With influencer marketing becoming an essential driver in reaching and connecting with consumers, marketers are expressing the need for better transparency and measurement with those they work with, according to new research by Rakuten Marketing.
Influencer marketing budgets have been increasing over the last few years, and there are no signs of stopping its upwards trajectory.
Rakuten Marketing Asia-Pacific MD, JJ Eastwood (featured image) said: “As the influence of bloggers, vloggers and instagrammers continues to grow and proves to be instrumental in the promotion of products, driving sales and building a brand’s awareness, it’s imperative marketers close the measurement gap.
“Marketers need to be confident in their understanding of the impact their influencer marketing campaigns play throughout the consumer journey and that they’re able to accurately compensate influencers for their contribution in driving sales.”
In an Australia-wide survey of more than 100 marketers in a variety of industries, including retail, fashion, beauty, travel, electronics and hospitality, Rakuten Marketing found an average of 38 per cent of total marketing budgets will be allocated to influencer programs this year, with luxury fashion dedicating more than half (52 per cent) of their budget to influencer marketing.
Of those surveyed, 58 per cent have upped their already slated annual budget for influencers.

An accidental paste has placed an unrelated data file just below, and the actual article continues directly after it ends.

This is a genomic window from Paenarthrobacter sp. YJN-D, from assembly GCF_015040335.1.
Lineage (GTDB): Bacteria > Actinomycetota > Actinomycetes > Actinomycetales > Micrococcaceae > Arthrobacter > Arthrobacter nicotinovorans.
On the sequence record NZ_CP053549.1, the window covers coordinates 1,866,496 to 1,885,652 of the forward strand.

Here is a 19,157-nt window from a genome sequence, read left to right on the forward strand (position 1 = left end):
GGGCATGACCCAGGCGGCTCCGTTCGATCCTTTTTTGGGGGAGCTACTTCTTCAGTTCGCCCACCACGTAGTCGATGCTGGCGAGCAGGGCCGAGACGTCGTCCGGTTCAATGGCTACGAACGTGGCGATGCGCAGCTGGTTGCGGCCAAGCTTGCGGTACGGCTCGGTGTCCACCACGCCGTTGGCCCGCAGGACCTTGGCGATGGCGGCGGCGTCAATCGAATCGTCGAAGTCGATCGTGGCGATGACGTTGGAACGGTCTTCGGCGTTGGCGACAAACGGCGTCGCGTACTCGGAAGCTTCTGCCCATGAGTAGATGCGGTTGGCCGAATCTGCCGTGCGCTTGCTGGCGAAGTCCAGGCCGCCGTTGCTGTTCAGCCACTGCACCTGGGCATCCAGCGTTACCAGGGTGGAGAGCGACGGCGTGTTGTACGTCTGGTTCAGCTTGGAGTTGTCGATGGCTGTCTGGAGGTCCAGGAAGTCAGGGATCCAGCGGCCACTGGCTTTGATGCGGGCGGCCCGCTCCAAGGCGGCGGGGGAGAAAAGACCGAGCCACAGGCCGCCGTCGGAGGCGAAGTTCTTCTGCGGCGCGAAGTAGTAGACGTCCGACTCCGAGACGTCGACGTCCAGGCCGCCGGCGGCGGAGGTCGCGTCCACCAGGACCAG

On average, Australian marketers anticipate influencer campaigns to increase by over $320,000 this year for high-tier and celebrity influencers, and as much as $232,000 for micro influencers.
Of the 500 Aussie consumers surveyed, Rakuten Marketing found 51 per cent shop online weekly, with nearly one third revealing they engage with influencers multiple times a day.
Additionally, 85 per cent admitting they have been inspired to purchase something on the recommendation or share of an influencer.
As the strength of influencer impact grows, so does the need for transparency and a better understanding of measurement and payment amongst brands, consumers and influencers alike.
While 70 per cent of marketers indicated they could identify the sales driven by a particular influencer marketing campaign, nearly half expressed the desire for greater measurement of impact.
45 per cent said greater attribution and insight into the impact of influencer activity across the wider consumer purchasing journey would encourage them to invest more in influencer programs.
Rakuten Marketing found 34 per cent of Australian marketers would like to see more transparency around an influencer’s engagement strategy, with 27 per cent saying they wanted the contribution of sales from influencers to be more transparent and reportable.
A further 27 per cent said they would be more inclined to increase their budget for influencers if payment terms were in relation to sales they drive instead of pay-per-post.
The research found a lack of understanding amongst marketers of how influencer fees are calculated: only 29 per cent said they completely understood, while 57 per cent said they somewhat understood and 13 per cent expressed little to no understanding.